“People sacrificed so much to build the Church in this area,” says Dallas A. Tueller, a longtime Fresno area Church leader who has since moved away. “This is not a wealthy area, and yet every time the Saints were asked to do more, to give more, they did it. The spiritual growth here has been amazing.”

He sums up the hopes of other Fresno Saints: “Wouldn’t the Lord’s vineyard look lovely with a temple in it!”

[photo] The helping hands of Sisters Maralee Palmer, left, and Teresa Barnes, full-time missionaries, work diligently in this part of the Lord’s vineyard. (Photography courtesy of Kathy Barberich.)

[photo] The Inmany family reflect the joy of Fresno’s burgeoning Laotian Latter-day Saint membership.

[photo] Darnell Evans of the university ward

[photo] City college institute luncheon

Kathy Barberich, a newspaper reporter, teaches Sunday School and seminary classes in the Caruthers Ward, Hanford California Stake.

New Temple, Family History Handbook Published

The Church has recently published the Temple and Family History Leadership Handbook. This new handbook replaces three publications: Instructions for Priesthood Leaders on Temple and Family History Work, Providing Temple Ordinances for Our Ancestors, and Guidelines for the Sunday School Family History Course.

In a letter from the First Presidency, local Church leaders are told that “Melchizedek Priesthood leaders have a key role in supporting and directing temple and family history work. To help leaders and others better understand their responsibilities, the handbook provides a clear, simple summary of this work.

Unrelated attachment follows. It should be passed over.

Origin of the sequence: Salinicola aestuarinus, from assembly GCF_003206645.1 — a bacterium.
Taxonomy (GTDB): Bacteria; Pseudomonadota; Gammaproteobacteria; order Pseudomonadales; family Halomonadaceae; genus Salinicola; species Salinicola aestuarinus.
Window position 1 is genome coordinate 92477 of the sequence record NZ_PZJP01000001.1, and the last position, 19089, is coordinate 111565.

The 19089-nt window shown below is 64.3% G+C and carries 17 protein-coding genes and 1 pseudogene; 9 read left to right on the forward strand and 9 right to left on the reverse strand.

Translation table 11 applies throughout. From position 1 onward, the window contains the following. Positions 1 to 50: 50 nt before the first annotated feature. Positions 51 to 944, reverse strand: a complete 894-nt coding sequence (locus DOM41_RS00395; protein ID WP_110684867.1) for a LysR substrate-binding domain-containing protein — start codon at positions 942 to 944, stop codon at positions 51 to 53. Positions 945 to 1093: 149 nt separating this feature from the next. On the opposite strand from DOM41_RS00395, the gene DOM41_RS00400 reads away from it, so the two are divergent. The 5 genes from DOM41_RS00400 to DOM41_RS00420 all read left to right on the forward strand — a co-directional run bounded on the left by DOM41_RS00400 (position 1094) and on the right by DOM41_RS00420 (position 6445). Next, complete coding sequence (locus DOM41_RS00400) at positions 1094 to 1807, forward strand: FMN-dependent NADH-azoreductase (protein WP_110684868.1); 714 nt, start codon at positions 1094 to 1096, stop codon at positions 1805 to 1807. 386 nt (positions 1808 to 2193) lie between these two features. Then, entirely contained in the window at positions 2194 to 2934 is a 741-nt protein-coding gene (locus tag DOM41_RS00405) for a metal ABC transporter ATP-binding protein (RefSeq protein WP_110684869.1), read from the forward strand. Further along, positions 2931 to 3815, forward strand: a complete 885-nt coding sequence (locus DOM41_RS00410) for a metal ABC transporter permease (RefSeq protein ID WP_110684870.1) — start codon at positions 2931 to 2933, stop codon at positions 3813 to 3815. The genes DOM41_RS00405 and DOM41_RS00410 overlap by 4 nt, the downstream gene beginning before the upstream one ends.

“Members of the Church should participate in temple and family history work throughout their lives. Priesthood leaders should use the programs and resources described in the handbook to help members receive temple ordinances for themselves and provide these sacred ordinances for the dead.

“Copies of this new publication are being sent under separate cover to stakes and wards. Priesthood leaders should distribute these copies as described in the handbook. Additional copies are available from Church distribution centers.”

Elder J. Richard Clarke, executive director of the Family History Department, explained that the handbook “provides priesthood leaders with a clear, brief overview of temple and family history work. In just a few pages, they can review the doctrine, members’ individual responsibilities, priesthood leaders’ duties, and the resources available to help members accomplish the work.”

The twenty-page handbook also discusses some of the opportunities members may have for serving in these areas as full-time or part-time missionaries.

In addition, the handbook serves as a guide for stake and ward family history consultants, describing their responsibilities, their work with members, and their relationship with priesthood leaders.

In addition to this handbook, a guide for members provides specific instructions about temple and family history responsibilities and explains how we might fulfill them. This guide, titled Come unto Christ through Temple Ordinances and Covenants, is available through distribution centers.

Tabernacle Ceiling Repainted

For six weeks, visitors to Temple Square were unable to tour the Salt Lake Tabernacle. Beginning 28 December 1992, the ceiling of the historic building was repainted. The Tabernacle was scheduled for reopening on 7 February 1993.